PROFILING RETINOID SIGNALING IN TRIPLE-NEGATIVE BREAST CANCER: TOWARDS PRECISION APPLICATIONS
Coyle, Krysta Mila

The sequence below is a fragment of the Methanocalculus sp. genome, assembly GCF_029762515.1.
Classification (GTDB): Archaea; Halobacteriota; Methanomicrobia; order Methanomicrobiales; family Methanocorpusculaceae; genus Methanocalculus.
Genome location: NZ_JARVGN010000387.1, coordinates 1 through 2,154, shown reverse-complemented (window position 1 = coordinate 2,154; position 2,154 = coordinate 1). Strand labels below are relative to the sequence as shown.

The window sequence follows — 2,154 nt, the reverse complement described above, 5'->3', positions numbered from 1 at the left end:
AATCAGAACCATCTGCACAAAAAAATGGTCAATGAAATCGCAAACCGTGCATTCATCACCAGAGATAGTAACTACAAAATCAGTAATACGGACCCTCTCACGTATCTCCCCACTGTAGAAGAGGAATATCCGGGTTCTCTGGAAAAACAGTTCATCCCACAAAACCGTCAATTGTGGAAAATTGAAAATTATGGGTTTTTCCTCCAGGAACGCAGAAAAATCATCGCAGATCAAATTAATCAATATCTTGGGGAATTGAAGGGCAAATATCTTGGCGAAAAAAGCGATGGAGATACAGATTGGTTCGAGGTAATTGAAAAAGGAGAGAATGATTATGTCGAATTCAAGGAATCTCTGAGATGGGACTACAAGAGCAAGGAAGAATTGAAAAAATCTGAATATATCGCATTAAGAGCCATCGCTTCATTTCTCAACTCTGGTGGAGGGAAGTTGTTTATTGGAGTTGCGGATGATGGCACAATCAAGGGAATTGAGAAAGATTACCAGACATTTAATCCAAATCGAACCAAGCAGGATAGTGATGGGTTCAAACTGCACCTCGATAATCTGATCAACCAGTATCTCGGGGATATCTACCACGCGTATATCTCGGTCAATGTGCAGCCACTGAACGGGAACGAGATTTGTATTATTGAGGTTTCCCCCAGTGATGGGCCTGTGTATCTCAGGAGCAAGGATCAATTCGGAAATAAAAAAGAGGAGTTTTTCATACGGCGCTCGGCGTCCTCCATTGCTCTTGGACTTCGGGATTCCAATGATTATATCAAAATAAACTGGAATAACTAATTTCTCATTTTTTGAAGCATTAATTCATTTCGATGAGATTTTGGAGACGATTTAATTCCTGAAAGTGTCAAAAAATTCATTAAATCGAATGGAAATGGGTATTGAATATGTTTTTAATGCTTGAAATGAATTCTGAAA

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Breast cancer is the most common malignancy diagnosed in women, affecting approximately one in eight Canadian women in their lifetime. Clinical decision-making for breast cancer focuses on targeting growth factor signals through the estrogen receptor (ER) and human epidermal growth factor receptor 2 (HER2). Tumors which lack expression of the progesterone receptor, ER, and HER2 (known as triple-negative breast cancers, TNBCs), cannot be effectively treated with these agents and often face worse prognoses. This illustrates a need for novel therapeutic approaches for the management of TNBC. One potential agent, all-trans retinoic acid (atRA) is already used clinically in the treatment of acute promyelocytic leukemia with a limited side-effect profile. I hypothesized that atRA would be an effective treatment for some patients with TNBC following the identification of determinants of sensitivity. This study characterizes the response of TNBC models to atRA using in vitro, in vivo, and in silico methods. I demonstrate that atRA signaling contributes to expression of a new-age tumor suppressor, RARRES1, and describe the related contributions of DNA methylation and key regulatory factors in establishing its wide range of expression across TNBCs. This formed the basis for large-scale transcriptional profiling of two distinct models of TNBC, in which I identify that the transcriptional response to atRA is largely non-classical and independent of the classical retinoic acid response element; the largely-independent profiles of the two models illustrate the contribution of additional regulatory factors. I further explored the transcriptional response to atRA and the regulatory contributions of DNA methylation across 13 TNBC cell lines and utilized this response to describe a predictive profile which can be used to identify TNBC patients who will benefit from atRA therapy. This was validated against four patient-derived xenografts. Finally, using an in vivo genome-wide RNAi screen, I identify SCN1A and GABRA3 as putative mediators of the pro-tumorigenic effects of atRA and suggest that GABAergic signaling may mediate primary or secondary resistance. This research describes non-canonical pathways mediating cellular responses to atRA and provides convincing pre-clinical evidence to support the precision use of atRA for patients with TNBC.